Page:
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Packet Trace Guide

1 Introduction

One of the easiest ways to view the traffic traversing the LoadMaster is to perform a TCP dump. This simple command will capture all of the traffic (or just a specified subset) that is being transmitted and received by the LoadMaster. The results can be examined by analysing the .pcap file with Wireshark or another packet analyzer.

When using the console to perform the TCP dump, an FTP server that can be reached by the LoadMaster is required in order to retrieve the packet capture files.

1.1 Document Purpose

The purpose of this document is to educate the reader on how to perform a TCP dump in the LoadMaster.

1.2 Intended Audience

This document is intended to be read by anyone who is interested in finding out how to perform a TCP dump in the LoadMaster.

2 Perform a TCP Dump

There are two ways to perform a TCP dump in the LoadMaster – via the Web User Interface (WUI), or via the console. Refer to the relevant section below for steps.

2.1 Perform a TCP Dump using the WUI

To perform a TCP dump using the WUI, follow the steps below:

1. In the main menu, select System Configuration > Troubleshooting.


2. A TCP dump can be captured either by one or all Ethernet ports. In the TCP dump section at the bottom of the screen, select the relevant Interface to run the TCP dump on, or select All.

3. Optionally enter the IP Address and the Port to be monitored.

4. Enter any optional parameters as required in the Options text box.

The maximum number of characters permitted in the Options field is 255.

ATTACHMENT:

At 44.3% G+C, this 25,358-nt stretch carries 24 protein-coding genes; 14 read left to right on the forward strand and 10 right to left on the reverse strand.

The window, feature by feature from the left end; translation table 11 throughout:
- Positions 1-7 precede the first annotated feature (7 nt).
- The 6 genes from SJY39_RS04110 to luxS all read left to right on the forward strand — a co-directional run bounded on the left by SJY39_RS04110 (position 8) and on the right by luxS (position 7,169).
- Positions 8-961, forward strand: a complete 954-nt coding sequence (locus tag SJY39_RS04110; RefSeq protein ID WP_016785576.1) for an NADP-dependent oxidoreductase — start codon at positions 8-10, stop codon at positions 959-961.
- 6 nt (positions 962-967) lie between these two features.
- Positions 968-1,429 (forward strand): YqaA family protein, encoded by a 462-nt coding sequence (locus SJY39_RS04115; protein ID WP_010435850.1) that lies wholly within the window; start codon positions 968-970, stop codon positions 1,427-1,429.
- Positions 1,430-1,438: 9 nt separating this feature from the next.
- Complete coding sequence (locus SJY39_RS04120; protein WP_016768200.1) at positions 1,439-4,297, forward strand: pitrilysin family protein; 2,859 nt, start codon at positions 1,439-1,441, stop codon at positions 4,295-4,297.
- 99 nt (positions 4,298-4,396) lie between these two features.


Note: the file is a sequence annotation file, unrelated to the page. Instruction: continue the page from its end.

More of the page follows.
5. Click Start.

6. Make access from the client to the Virtual Server.

7. When appropriate, click Stop.

8. Click Download.

9. This downloads the results of the TCP dump in a .pcap file. This file can be analysed using a packet trace tool such as Wireshark.

The TCP dump feature includes a few common filters, such as Interface, IP Address, and Port. By specifying an appropriate filter, the pcap can include the client to LoadMaster connectivity as well as the LoadMaster to server connection. Enter the Virtual Service's IP address as a filter for non-transparent Virtual Services. The client's IP address is a useful filter for transparent services. A port-based filter can also be used to narrow down the traffic that is recorded.

You can enter the additional filters using a textbox called Options. Some additional common filters which can be added are listed below:

  • vrrp - Filters for HA multicasts

  • icmp - Filters for ICMP pings

  • -c - Count - changes the maximum total packets recorded

  • -s - Size - changes the maximum bytes per packet

By default, the TCP dump captures the first 10,000 packets or 30MB of data. Depending on which value hit first, the capture will stop. The memory dedicated to save a pcap file is 30MB. When listening on two interfaces, each interface will be able to record up to 15MB of traffic.

If the logging of packets beyond 10,000 is required - it is possible to specify to record only the first n number of bytes of each packet. Therefore, the maximum packet count (-c) can also be increased.